Anyone who watches the Rockies, however, knows that Weiss isn't the issue. Another reason a team might quit is because they don't trust that the people putting the reinforcements on the field have done a good enough job to fill the holes that are arising with injury. The Rockies have seen a plethora of injuries, but it's not like reinforcement No.1 was that much better than reinforcement No.7.

The Rockies have seen pitcher-after-pitcher drop due to random injuries. However, with all due respect to Christian Bergman, did anyone expect him to pick up more wins than Christian Friedrich? While Eddie Butler possesses top shelf talent, was he going to be the savior for this team in his rookie season? Were the Rockies expecting both Brett Anderson and Tyler Chatwood to stay healthy all season long? Both pitchers have a long history of injuries, which suggests that the Rockies should have had even more depth than most teams would plan for.

Over the past few years the Rockies should have learned one lesson. That lesson is that a team simply cannot have too much pitching depth. However, they don't seem to have learned that lesson. Heading into his final season under contract, Jorge De La Rosa, according to sources, was never approached for an extension. De La Rosa is certainly going to be expensive, and no one knows if he will ever win 16 games again, but the fact that the Rockies didn't even attempt to extend their best pitcher from a year ago shows that they don't understand how important it is to have pitching depth, pitching depth and more pitching depth.

The Rockies are going to sell their fans on the fact that this team has simply been unfortunate once again. They will act like they were true contenders, if only they hadn't been injured. The problem is, the Rockies have had to use 12 starting pitchers so far in 2014, but they only had six good options. No one has 12 good starting pitchers ready to go, but teams who build by drafting and developing should have more than six starting pitchers who are at least Major League serviceable.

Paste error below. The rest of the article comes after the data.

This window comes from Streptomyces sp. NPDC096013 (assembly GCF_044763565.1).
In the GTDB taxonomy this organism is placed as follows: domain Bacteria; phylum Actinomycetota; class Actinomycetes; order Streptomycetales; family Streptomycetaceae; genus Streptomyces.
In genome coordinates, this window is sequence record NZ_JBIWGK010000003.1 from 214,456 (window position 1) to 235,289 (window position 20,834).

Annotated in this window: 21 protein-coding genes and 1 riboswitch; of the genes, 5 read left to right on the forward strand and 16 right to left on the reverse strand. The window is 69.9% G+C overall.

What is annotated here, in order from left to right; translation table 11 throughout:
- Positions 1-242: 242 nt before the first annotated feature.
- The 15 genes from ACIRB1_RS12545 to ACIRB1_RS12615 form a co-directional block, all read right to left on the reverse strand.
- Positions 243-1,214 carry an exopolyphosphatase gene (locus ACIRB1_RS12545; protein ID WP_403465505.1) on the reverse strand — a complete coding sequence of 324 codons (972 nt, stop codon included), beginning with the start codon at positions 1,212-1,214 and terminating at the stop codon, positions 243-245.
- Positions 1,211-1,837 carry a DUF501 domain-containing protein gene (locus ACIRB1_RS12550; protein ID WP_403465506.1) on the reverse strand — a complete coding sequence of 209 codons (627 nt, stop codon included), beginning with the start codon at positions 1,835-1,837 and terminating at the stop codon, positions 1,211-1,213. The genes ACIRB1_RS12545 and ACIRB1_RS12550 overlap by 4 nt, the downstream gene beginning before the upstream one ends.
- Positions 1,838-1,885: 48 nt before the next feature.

Injuries give the Rockies some leeway, but when the depth that comes up isn't anywhere close to Major League talent, and when the team is starting to quit, it is time to address deeper issues within the clubhouse. If it comes down to players not giving it their all, they need to be shipped off. If it is a culture issue, management should be addressed.

At some point, status quo simply can't be acceptable. The Rockies must demand better play, whether it is their fist starter, or their 12th.

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  1. The problem is the culture. Losing is acceptable. I cannot remember a season where I heard the Rockies' goal was to win the NL west. It has always been win the wild card. Why? Winning the division is too lofty a goal? The standard is to compete for the second chance ticket into the playoffs? This club sets expectations lower than they should be. Why not expect to win 2 out of every 3 games or win every series, regardless of if it is at home or on the road...regardless if there are injuries or not. Nobody gets fired with the Rockies any more. That sends a clear message that your job is safe no matter how you perform. Mediocre expectations yield mediocre results. Dick monfort must like the view from the back because he surely doesn't do anything to change the culture. With the padres passing the rox it won't be long before the dbacks are in fourth place with the rockies in the cellar AGAIN.